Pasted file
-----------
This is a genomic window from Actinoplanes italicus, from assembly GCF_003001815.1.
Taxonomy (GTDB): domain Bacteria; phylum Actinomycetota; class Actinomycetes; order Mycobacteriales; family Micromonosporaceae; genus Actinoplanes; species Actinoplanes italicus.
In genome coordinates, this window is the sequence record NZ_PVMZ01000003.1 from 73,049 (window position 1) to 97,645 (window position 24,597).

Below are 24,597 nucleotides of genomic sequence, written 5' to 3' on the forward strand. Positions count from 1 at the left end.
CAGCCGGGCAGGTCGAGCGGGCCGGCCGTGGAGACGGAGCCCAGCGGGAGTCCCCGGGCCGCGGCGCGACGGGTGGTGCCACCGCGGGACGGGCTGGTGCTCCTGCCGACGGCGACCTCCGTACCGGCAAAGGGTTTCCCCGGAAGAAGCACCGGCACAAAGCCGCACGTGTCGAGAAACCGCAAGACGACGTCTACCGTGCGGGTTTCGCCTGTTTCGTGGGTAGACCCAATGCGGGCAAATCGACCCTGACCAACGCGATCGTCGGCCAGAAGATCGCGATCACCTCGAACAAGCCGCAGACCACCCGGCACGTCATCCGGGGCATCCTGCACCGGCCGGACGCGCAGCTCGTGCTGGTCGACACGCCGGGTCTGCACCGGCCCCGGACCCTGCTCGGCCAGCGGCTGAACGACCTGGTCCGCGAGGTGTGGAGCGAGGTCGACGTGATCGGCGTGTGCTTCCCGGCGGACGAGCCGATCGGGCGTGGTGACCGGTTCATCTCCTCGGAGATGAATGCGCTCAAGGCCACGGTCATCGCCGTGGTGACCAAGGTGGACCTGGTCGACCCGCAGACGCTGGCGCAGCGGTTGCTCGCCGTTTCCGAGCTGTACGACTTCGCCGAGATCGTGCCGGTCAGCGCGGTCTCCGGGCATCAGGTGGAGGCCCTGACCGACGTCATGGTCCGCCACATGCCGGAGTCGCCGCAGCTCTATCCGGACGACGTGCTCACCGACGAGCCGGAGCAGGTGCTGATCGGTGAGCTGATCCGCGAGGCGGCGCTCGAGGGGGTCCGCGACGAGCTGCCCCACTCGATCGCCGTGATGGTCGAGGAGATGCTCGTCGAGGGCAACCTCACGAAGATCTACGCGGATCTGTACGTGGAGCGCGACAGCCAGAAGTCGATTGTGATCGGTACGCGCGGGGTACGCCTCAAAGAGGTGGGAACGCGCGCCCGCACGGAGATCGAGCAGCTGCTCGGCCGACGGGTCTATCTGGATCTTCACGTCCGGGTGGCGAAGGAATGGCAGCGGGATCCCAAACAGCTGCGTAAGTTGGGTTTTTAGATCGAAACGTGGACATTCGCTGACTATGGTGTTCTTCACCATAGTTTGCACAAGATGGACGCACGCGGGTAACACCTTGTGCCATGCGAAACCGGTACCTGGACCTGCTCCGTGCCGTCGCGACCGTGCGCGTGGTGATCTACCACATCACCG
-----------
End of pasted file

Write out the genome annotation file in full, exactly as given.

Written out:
This is a genomic window from Actinoplanes italicus, from assembly GCF_003001815.1.
Taxonomy (GTDB): domain Bacteria; phylum Actinomycetota; class Actinomycetes; order Mycobacteriales; family Micromonosporaceae; genus Actinoplanes; species Actinoplanes italicus.
In genome coordinates, this window is the sequence record NZ_PVMZ01000003.1 from 73,049 (window position 1) to 97,645 (window position 24,597).

Below are 24,597 nucleotides of genomic sequence, written 5' to 3' on the forward strand. Positions count from 1 at the left end.
CAGCCGGGCAGGTCGAGCGGGCCGGCCGTGGAGACGGAGCCCAGCGGGAGTCCCCGGGCCGCGGCGCGACGGGTGGTGCCACCGCGGGACGGGCTGGTGCTCCTGCCGACGGCGACCTCCGTACCGGCAAAGGGTTTCCCCGGAAGAAGCACCGGCACAAAGCCGCACGTGTCGAGAAACCGCAAGACGACGTCTACCGTGCGGGTTTCGCCTGTTTCGTGGGTAGACCCAATGCGGGCAAATCGACCCTGACCAACGCGATCGTCGGCCAGAAGATCGCGATCACCTCGAACAAGCCGCAGACCACCCGGCACGTCATCCGGGGCATCCTGCACCGGCCGGACGCGCAGCTCGTGCTGGTCGACACGCCGGGTCTGCACCGGCCCCGGACCCTGCTCGGCCAGCGGCTGAACGACCTGGTCCGCGAGGTGTGGAGCGAGGTCGACGTGATCGGCGTGTGCTTCCCGGCGGACGAGCCGATCGGGCGTGGTGACCGGTTCATCTCCTCGGAGATGAATGCGCTCAAGGCCACGGTCATCGCCGTGGTGACCAAGGTGGACCTGGTCGACCCGCAGACGCTGGCGCAGCGGTTGCTCGCCGTTTCCGAGCTGTACGACTTCGCCGAGATCGTGCCGGTCAGCGCGGTCTCCGGGCATCAGGTGGAGGCCCTGACCGACGTCATGGTCCGCCACATGCCGGAGTCGCCGCAGCTCTATCCGGACGACGTGCTCACCGACGAGCCGGAGCAGGTGCTGATCGGTGAGCTGATCCGCGAGGCGGCGCTCGAGGGGGTCCGCGACGAGCTGCCCCACTCGATCGCCGTGATGGTCGAGGAGATGCTCGTCGAGGGCAACCTCACGAAGATCTACGCGGATCTGTACGTGGAGCGCGACAGCCAGAAGTCGATTGTGATCGGTACGCGCGGGGTACGCCTCAAAGAGGTGGGAACGCGCGCCCGCACGGAGATCGAGCAGCTGCTCGGCCGACGGGTCTATCTGGATCTTCACGTCCGGGTGGCGAAGGAATGGCAGCGGGATCCCAAACAGCTGCGTAAGTTGGGTTTTTAGATCGAAACGTGGACATTCGCTGACTATGGTGTTCTTCACCATAGTTTGCACAAGATGGACGCACGCGGGTAACACCTTGTGCCATGCGAAACCGGTACCTGGACCTGCTCCGTGCCGTCGCGACCGTGCGCGTGGTGATCTACCACATCACCG